Clinical Advances in Hematology & Oncology

February 2019 - Volume 17, Issue 2

Highlights From the 2018 San Antonio Breast Cancer Symposium

T-DM1 Benefits Women With Residual Disease After Neoadjuvant Chemotherapy and Trastuzumab

Women who have residual disease after neoadjuvant chemotherapy and trastuzumab for early-stage human epidermal growth factor receptor 2 (HER2)–positive breast cancer benefit from treatment with trastuzumab emtansine (T-DM1; Kadcyla, Genentech) rather than standard treatment with further trastuzumab (Herceptin, Genentech), according to the phase 3 KATHERINE trial.

The trial was an open-label study of 1486 women with HER2-positive early-stage breast cancer. These patients had residual disease after receiving chemotherapy and HER2-targeted therapy before surgery. Within 12 weeks after surgery, the patients were randomly assigned to receive T-DM1 or trastuzumab for 14 cycles. 

Dr Charles Geyer and coinvestigators found that the rate of invasive disease–free survival at 3 years was 88.3% in the T-DM1 group and 77% in the trastuzumab group, an absolute improvement of 11.3 percentage points (P<.0001). In addition, the risk of developing an invasive disease–free survival event was significantly lower in the T-DM1 group than in the trastuzumab group, with a hazard ratio for invasive disease or death of 0.50 (95% CI, 0.39-0.64; P<.001).

Side effects of T-DM1 included drops in the platelet count, sensory neuropathy, and elevated liver enzymes. 

Additional follow-up is planned to determine the effect of adjuvant T-DM1 on overall survival. 

Low-Dose Tamoxifen Reduces Risk for Disease Recurrence and New Disease in Breast Intraepithelial Neoplasia

Low-dose tamoxifen reduces the risk for disease recurrence and new disease in women who have undergone surgery for breast intraepithelial neoplasia, according to results of the phase 3 TAM-01 trial. 

The study, led by Dr Andrea De Censi, included 500 women with ductal carcinoma, lobular carcinoma in situ, or atypical ductal hyperplasia who had undergone surgery and who had also received radiation if necessary. Patients were randomly assigned to receive 5 mg of tamoxifen per day or placebo for 3 years; standard treatment consists of 20 mg of tamoxifen per day for 5 years. 

After a median follow-up of 5.1 years, the rate of disease recurrence or new disease was significantly lower in the low-dose tamoxifen arm than in the placebo arm (5.5% vs 11.3%), a reduction of 52%. Serious adverse events occurred in 12 of the 253 patients in the tamoxifen arm and in 16 of the 247 patients in the placebo arm. No significant differences in menopausal symptoms were reported between the 2 arms.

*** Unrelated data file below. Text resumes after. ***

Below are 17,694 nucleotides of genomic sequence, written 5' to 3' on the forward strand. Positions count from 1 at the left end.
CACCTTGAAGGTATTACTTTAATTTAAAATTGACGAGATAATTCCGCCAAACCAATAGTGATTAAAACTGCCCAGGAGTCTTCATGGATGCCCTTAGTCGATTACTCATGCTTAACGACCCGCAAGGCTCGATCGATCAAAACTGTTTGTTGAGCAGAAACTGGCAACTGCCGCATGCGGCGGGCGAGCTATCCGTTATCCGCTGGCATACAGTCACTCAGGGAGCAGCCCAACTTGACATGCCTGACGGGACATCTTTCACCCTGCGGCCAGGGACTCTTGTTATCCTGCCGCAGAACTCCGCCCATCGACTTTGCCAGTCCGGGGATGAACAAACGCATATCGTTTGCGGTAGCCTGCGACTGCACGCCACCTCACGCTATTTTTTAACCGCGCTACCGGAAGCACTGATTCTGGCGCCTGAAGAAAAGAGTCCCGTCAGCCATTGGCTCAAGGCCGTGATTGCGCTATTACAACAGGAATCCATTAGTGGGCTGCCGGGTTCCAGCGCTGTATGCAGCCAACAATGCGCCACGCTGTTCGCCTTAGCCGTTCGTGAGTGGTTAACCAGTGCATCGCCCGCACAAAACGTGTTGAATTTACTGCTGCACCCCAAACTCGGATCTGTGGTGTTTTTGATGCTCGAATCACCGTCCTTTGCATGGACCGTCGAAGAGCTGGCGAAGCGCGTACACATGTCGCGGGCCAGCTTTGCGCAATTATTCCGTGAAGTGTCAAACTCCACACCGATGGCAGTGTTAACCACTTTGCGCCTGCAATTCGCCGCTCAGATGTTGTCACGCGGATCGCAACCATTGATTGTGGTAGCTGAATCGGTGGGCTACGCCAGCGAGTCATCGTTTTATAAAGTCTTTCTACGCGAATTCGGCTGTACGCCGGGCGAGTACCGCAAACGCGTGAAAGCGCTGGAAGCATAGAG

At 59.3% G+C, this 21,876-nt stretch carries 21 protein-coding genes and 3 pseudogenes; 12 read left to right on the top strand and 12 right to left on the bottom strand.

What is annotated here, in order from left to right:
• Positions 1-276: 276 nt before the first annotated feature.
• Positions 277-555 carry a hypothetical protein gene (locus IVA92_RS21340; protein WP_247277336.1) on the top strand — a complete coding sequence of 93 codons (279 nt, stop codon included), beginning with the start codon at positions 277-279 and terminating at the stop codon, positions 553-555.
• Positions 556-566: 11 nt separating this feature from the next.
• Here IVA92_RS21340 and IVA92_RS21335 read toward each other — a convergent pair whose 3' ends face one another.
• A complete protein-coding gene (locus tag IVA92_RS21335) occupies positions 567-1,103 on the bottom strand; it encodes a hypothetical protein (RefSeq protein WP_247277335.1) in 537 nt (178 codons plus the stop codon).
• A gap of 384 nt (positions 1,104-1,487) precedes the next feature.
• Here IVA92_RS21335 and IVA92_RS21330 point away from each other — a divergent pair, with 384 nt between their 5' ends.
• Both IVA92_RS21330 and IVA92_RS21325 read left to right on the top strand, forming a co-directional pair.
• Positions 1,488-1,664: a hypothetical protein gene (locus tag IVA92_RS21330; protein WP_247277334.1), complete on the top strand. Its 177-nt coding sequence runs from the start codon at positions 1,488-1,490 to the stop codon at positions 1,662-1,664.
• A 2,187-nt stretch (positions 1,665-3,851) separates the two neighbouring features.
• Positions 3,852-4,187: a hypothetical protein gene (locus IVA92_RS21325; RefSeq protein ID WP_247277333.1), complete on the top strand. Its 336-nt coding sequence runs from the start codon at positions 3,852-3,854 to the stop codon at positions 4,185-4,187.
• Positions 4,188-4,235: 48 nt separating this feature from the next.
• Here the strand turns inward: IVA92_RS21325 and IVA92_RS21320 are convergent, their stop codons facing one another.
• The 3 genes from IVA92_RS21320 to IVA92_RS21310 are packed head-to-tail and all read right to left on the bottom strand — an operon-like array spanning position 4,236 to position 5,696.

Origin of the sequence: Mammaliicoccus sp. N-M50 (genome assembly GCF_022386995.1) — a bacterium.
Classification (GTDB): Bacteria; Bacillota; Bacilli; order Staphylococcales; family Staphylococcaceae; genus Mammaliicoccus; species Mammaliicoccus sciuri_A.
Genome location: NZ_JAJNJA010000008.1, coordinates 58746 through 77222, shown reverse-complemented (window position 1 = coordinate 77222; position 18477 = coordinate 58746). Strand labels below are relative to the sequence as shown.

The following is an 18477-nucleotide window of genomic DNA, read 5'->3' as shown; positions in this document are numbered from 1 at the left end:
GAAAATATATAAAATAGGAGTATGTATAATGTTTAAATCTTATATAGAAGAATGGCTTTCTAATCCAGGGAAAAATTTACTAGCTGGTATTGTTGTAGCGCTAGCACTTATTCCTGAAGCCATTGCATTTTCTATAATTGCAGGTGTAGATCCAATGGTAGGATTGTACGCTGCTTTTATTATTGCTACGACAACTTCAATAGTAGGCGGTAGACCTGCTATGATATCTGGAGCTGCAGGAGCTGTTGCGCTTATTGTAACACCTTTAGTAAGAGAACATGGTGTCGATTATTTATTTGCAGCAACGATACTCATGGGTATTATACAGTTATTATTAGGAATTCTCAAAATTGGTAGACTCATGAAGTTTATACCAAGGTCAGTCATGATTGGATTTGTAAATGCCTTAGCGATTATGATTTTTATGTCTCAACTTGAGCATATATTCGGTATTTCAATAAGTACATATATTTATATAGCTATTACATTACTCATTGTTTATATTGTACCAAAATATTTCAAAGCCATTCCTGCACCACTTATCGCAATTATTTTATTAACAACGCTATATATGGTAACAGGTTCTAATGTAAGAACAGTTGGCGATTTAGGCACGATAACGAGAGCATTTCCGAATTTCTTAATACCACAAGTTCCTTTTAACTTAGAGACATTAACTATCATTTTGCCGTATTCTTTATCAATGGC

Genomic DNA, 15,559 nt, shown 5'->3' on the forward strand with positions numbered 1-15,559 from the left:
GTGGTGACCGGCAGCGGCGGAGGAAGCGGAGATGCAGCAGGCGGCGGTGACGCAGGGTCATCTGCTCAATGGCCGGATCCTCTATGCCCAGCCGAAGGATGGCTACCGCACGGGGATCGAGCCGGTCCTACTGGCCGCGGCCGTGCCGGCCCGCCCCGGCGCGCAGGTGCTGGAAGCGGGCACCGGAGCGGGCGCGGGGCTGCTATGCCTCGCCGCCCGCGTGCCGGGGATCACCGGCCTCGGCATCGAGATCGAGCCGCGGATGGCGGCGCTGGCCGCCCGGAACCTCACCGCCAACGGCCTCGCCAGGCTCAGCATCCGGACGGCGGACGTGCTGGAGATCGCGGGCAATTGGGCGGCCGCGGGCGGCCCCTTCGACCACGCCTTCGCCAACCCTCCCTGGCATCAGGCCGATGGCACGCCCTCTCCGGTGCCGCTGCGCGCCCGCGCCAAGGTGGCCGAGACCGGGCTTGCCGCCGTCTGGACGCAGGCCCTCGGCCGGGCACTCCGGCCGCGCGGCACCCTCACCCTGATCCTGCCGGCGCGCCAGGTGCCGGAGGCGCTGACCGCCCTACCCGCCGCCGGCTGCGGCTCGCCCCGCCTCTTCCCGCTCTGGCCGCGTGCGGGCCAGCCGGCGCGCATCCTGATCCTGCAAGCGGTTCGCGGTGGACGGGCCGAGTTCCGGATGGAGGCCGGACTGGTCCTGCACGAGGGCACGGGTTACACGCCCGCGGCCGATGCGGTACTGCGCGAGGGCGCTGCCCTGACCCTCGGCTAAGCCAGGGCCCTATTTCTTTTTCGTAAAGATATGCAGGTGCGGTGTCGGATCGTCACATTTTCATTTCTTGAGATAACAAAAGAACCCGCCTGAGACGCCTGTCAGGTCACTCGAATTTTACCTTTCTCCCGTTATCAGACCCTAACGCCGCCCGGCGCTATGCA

Oxybutynin Is Effective Treatment For Hot Flashes

Oxybutynin, an anticholinergic agent that is most commonly used to treat urinary incontinence, is an effective treatment for hot flashes, according to the results of a new study presented by Dr Roberto Leon-Ferre. 

The study enrolled 150 women who had experienced at least 28 hot flashes per week for more than 30 days. More than half (62%) of the women took tamoxifen or an aromatase inhibitor for the duration of the study. Women were randomly assigned to receive either 2.5 mg of oxybutynin twice a day for 6 weeks, 2.5 mg twice a day for 1 week followed by 5 mg twice a day for 5 weeks, or a placebo. 

According to self-administered evaluations, reductions in the hot flash score and in the frequency of hot flashes were significantly greater in patients in the 2 oxybutynin groups  than in those in the placebo group. The mean change in the hot flash score was –10.6 vs –5.7. 

Although patients taking oxybutynin were more likely than those taking placebo to experience side effects such as dry mouth, they were no more likely to discontinue the agent owing to adverse effects. 

Axillary Radiotherapy Remains Effective Alternative to Surgery at 10 Years

Recurrence and survival rates at 10-year follow-up after axillary radiotherapy continue to be comparable with those after axillary lymph node dissection (ALND), according to new data from the phase 3 AMAROS trial. Previously published data from this study were based on 5-year follow-up. 

Dr Emiel Rutgers and colleagues randomly assigned 1425 patients with early-stage, clinically node-negative breast cancer to axillary radiotherapy or ALND. After 10 years, no statistically significant differences between the rates of axillary recurrence, distant metastasis–free survival, and overall survival were seen in the 2 groups; however, a second primary cancer was more likely to develop in patients in the axillary radiotherapy group, in whom the incidence of contralateral breast cancer was higher.